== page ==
Honeywell International Inc., whose political action committee donates more money than any other corporate PAC, and the U.S. Chamber of Commerce, which spends more to lobby Congress than anyone else, will see long-sought legislation on asbestos claims reach the House floor Wednesday.
The legislation, H.R. 982, would impose new disclosure requirements on trusts set up to pay victims of asbestos-related illnesses.
Proponents say the new reports will cut down on fraud by allowing companies such as Honeywell to easily discover if a person suing them also collected damages from a trust for the same illness; opponents argue that the goal is to let companies delay payments to those dying of mesothelioma and other cancers.
Among the voices in the debate are two titans in the political-giving world: the trial lawyers, a major source of funding for Democratic candidates, and Koch Industries Inc., the privately held company owned by billionaire brothers who support Tea Party-related political causes.
Wichita, Kansas-based Koch Industries Inc. has a subsidiary, Georgia-Pacific LLC, that has paid out millions of dollars in asbestos claims and faces other lawsuits, according to Securities and Exchange Commission filings.
A spokesman for Koch Industries, Rob Tappan, declined to comment on the legislation.
When Honeywell and AlliedSignal merged in 1999, the combined company inherited Allied’s liability to lawsuits since it had made products with asbestos, especially brakes by the Bendix Corp.
The company has paid out $503 million in asbestos-related claims from 2010 to 2012, according to its Securities and Exchange Commission filings.
Honeywell’s view of the House legislation is that it “promotes fairness and transparency in the tort system, while continuing to protect the privacy of plaintiffs,” Rob Ferris, a spokesman for Morris Township, New Jersey-based company, said in a statement.
“It gives Congress the opportunity to ensure that asbestos bankruptcy trust assets are preserved for the benefit of actual asbestos victims,” Ferris said. “Our political action committee supports those who support the policies that are most important to our business and that are good for the economic growth of the country.”
Honeywell’s PAC gave out more campaign money than any other corporate committee in both 2010 and 2012, and was No. 1 again this year, contributing $1.5 million from Jan. 1 to June 30, according to Federal Election Commission data.
The bill, introduced by Texas Republican Blake Farenthold, would require the 60 trusts set up to handle asbestos lawsuits against bankrupt companies to file quarterly reports detailing who they’ve paid claims to and why.
The reports would be public information and provide fodder to the lawyers handling cases against companies that haven’t filed for bankruptcy.
Bill supporters said that some lawyers collect payments from trusts, and then sue another corporation on behalf of the same victims without disclosing the earlier settlement.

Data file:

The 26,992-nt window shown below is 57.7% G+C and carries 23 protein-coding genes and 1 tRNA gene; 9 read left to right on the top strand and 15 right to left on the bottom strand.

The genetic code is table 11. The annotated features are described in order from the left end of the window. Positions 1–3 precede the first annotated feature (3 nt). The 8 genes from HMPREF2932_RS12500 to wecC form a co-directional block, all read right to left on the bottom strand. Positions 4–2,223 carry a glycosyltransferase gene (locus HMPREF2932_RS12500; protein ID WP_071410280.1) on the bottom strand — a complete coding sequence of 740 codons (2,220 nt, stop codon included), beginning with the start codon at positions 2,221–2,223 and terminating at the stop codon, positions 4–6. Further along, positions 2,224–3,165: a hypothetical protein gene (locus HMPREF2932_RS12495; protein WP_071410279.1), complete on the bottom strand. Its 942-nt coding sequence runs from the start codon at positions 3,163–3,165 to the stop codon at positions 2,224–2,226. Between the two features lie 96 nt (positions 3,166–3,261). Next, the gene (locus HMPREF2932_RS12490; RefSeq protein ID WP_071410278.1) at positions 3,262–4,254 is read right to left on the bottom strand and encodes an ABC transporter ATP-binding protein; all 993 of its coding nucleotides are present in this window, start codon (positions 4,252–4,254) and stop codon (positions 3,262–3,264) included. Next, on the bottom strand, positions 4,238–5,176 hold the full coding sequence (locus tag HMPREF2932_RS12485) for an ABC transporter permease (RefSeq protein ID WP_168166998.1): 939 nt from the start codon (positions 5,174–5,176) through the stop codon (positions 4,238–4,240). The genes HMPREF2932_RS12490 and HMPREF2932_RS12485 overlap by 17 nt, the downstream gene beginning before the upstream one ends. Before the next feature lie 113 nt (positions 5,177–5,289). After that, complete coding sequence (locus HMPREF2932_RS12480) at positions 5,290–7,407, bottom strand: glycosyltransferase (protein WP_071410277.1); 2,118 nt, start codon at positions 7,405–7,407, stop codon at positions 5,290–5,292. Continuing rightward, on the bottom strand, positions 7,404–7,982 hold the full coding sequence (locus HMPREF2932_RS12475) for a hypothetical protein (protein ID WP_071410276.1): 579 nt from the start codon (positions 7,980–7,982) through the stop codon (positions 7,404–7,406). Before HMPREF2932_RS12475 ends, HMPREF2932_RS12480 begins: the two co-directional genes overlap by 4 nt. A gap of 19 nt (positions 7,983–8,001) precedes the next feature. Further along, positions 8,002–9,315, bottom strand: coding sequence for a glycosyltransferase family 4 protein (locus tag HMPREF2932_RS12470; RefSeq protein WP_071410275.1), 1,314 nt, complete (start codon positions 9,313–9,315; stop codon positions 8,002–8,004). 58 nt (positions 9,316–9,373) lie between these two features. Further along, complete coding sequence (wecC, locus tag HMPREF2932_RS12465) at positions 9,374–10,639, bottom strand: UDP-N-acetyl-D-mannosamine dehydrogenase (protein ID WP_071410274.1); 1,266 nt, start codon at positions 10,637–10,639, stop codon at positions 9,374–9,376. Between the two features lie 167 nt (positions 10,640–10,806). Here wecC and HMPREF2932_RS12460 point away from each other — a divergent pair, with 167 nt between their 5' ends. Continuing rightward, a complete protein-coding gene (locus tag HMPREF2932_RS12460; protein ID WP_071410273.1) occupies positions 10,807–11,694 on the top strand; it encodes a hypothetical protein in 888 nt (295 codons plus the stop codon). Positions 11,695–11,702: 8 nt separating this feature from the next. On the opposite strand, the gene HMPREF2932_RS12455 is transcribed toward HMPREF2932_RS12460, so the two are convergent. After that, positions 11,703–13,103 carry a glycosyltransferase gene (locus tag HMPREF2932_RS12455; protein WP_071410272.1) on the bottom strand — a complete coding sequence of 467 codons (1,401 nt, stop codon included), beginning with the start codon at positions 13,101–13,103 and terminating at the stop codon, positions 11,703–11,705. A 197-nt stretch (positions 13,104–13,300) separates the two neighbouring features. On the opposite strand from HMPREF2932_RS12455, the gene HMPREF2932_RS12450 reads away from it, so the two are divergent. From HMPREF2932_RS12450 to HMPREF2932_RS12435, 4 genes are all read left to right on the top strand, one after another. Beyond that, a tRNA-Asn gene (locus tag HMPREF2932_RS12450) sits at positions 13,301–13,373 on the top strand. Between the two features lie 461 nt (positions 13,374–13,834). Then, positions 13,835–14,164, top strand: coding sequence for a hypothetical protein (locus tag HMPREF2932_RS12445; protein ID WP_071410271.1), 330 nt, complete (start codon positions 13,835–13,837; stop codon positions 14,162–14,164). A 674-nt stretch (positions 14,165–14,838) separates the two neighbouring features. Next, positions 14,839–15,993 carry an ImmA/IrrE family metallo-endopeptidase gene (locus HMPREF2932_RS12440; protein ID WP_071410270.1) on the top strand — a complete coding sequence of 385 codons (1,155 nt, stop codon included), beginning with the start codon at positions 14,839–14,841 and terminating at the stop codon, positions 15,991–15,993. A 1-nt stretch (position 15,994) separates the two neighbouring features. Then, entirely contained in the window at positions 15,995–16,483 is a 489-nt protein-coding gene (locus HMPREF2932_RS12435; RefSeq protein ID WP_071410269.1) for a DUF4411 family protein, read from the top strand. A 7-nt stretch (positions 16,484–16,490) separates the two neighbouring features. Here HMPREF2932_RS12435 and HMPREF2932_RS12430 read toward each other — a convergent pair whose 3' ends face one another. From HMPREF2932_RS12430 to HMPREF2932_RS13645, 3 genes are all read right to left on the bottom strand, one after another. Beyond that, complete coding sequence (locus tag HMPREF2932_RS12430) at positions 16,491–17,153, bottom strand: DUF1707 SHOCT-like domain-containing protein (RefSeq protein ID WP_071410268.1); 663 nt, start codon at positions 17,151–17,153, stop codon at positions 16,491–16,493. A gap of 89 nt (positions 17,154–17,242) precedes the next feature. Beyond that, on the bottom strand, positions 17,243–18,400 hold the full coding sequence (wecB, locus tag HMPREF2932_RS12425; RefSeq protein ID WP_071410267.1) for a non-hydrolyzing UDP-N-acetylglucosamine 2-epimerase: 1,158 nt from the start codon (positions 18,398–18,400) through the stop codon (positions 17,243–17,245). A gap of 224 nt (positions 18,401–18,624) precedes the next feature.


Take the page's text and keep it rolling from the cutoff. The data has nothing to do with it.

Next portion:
“Those people who have valid claims are going to receive compensation the same way they do now,” said Lisa Rickard, president of the Chamber of Commerce’s Institute for Legal Reform. “What the plaintiffs’ lawyers are doing is running claims on behalf of claimants through trusts and then in court against solvent employers.”
The National Association of Manufacturers told lawmakers it will count the bill as one of the “key votes” on which the group will judge lawmakers this year.
The Chamber of Commerce was running ads on the asbestos bill today in print publications that target Congress, and its chief lobbyist, Bruce Josten, sent a letter yesterday to lawmakers saying that the Chamber would consider counting their vote on the bill on its congressional scorecard.
The chamber is a giant in the lobbying world. Including its legal reform institute and other affiliates, the Chamber spent $52 million on lobbying during the first nine months of 2013, more than anyone else, according to the according to the Center for Responsive Politics.
“The bill’s mandatory reporting and disclosure requirements would threaten asbestos victims’ privacy when they seek payment for injuries from an asbestos bankruptcy trust,” the White House said in a statement of administration policy opposing the bill.
“We don’t think asbestos victims should have to go through those steps,” said Julia Duncan, director of federal programs for the American Association for Justice, the Washington-based trade group for trial lawyers. “This is part of a decades-long campaign to do whatever it can to deny accountability to the victims that they poisoned.”
Other opponents of the bill include a coalition of consumer groups and relatives of those injured by exposure to asbestos, including Susan Vento, widow of former Minnesota Democratic Representative Bruce Vento, who died in 2000 from cancer caused by exposure to asbestos.
When the bill went through the House Judiciary Committee, it advanced with no votes from Democrats.